My son was born on February 18, 2019. He was 6 lbs 10 oz and had a little trouble regulating his temperature at birth. But after 24 hours, he was okay. I was always told breast was the best way to go. I never breastfed my 9 year old so this was my first experience with it.
My son had latching issues at first and it caused major pain and bleeding. But after latch correction and using nipple shields, the pain dissipated. When we left the hospital, my son weighed 6 lbs (9.3 percent weight loss) and at his checkup the next day, he had gained half an ounce.
At home I was feeding straight from my breasts, every time. My son was content and seemed happy. He smiled and was great the entire time, so I thought. I didn’t pump to see how much milk I had because the hospital where I delivered told me pumping in the first 6 weeks could cause confusion for the baby with latching.
Now fast forward to when he was 21 days old. He had his three week checkup and he was extra sleepy that morning. When we got to the doctor, and not only did he lose weight, (down to 5.5 lbs), but he also had a temperature of 92 degrees. He was hypothermic! So they sent us urgently to the children’s hospital in Nashville.
They put my son through hell running all kinds of tests making sure he did not have an infection including a lumbar puncture.
Since we had been there for hours and I could not breastfeed, they brought me a pump to “relieve” my myself. I only got half an ounce total out of both breasts. We were then admitted for failure to thrive and my son was placed in the bed warmer for a full 24 hours. I started pumping at every feed and supplementing with formula for a full feeding so he could get the nutrients he needed.
His diagnosis after everything came back negative for infection, was starvation and malnutrition. I had no clue my breasts were not giving him what he needed and I feel awful about it.
I was never told it was possible for me to not produce enough milk!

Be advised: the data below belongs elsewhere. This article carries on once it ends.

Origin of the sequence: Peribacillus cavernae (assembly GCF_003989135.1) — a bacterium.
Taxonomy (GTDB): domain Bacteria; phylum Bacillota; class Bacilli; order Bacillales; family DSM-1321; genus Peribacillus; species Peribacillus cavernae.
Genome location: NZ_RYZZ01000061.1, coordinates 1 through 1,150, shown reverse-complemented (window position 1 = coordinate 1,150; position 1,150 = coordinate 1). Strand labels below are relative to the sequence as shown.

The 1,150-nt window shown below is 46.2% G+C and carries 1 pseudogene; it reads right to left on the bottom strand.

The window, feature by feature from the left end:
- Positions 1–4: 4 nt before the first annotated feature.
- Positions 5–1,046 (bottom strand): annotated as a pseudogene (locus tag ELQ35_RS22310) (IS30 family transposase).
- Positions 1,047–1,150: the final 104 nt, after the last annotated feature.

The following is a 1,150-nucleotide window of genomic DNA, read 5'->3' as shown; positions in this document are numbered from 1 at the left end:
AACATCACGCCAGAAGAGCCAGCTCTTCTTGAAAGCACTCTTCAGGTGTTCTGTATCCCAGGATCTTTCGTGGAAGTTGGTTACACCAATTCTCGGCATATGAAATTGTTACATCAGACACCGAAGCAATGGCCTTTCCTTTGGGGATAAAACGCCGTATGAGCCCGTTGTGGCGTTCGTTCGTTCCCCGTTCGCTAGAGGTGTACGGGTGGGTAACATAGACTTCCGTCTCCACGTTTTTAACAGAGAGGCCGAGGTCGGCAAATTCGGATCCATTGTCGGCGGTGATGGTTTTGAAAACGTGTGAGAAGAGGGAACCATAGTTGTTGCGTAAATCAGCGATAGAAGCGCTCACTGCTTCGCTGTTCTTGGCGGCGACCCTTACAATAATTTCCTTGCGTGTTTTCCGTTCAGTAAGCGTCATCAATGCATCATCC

We are now pumping at every feed, but I’m still not producing much and I am supplementing with formula. But I still feel awful like I should have known something was wrong. He never screamed his head off like he was hungry and he still had wet diapers .
I have had some people say negative things about supplementing my baby with formula. But I have accepted that breast is not always best and formula milk is what my son needs to get well.
We have been in the hospital for 4 days and he now weighs 6 lbs 3 oz and holding his temperature well. Hopefully we go home today and if not, I pray we do soon.
If you have read this far, I appreciate it. Any advice you have to move on from this would be great because I feel devastated!
HOW YOU CAN SUPPORT FED IS BEST
There are many ways you can support the mission of the Fed is Best Foundation. Please consider contributing in the following ways:
- Join the Fed Is Best Volunteer Group to help us reach Obstetric Health Providers to advocate for counseling of new mothers on the importance of safe infant feeding.
- Make a donation to the Fed is Best Foundation. We are using funds from donations to cover the cost of our website, our social media ads, our printing and mailing costs to reach health providers and hospitals. We do not accept donations from breast- or formula-feeding companies and 100% of your donations go toward these operational costs. All the work of the Foundation is achieved via the pro bono and volunteer work of its supporters.
- Share the stories and the message of the Fed is Best Foundation through word-of-mouth, by posting on your social media page and by sending our resources to expectant moms that you know. Share the Fed is Best campaign letter with everyone you know.
- Write a letter to your health providers and hospitals about the Fed is Best Foundation. Write them about feeding complications your child may have experienced.
- Print out our letter to obstetric providers and mail them to your local obstetricians, midwives, family practitioners who provide obstetric care and hospitals.
- Write your local elected officials about what is happening to newborn babies in hospitals and ask for legal protection of newborn babies from underfeeding and of mother’s rights to honest informed consent on the risks of insufficient feeding of breastfed babies.
- Send us your stories. Share with us your successes, your struggles and every thing in between. Every story saves another child from experiencing the same and teaches another mom how to safely feed her baby. Every voice contributes to change.
- Send us messages of support. We work every single day to make infant feeding safe and supportive of every mother and child. Your messages of support keep us all going.
- Join our private Fed Is Best Infant Feeding Support Group if you need help preparing how to safely breastfeed, combo feed, formula feed, pump or tube feeding your baby.
- If you are a licensed healthcare provider, we have a private and active Facebook group where we discuss ways to promote safe infant feeding for every baby. Please contact us directly.
Thank you so much from the Founders of the Fed is Best Foundation!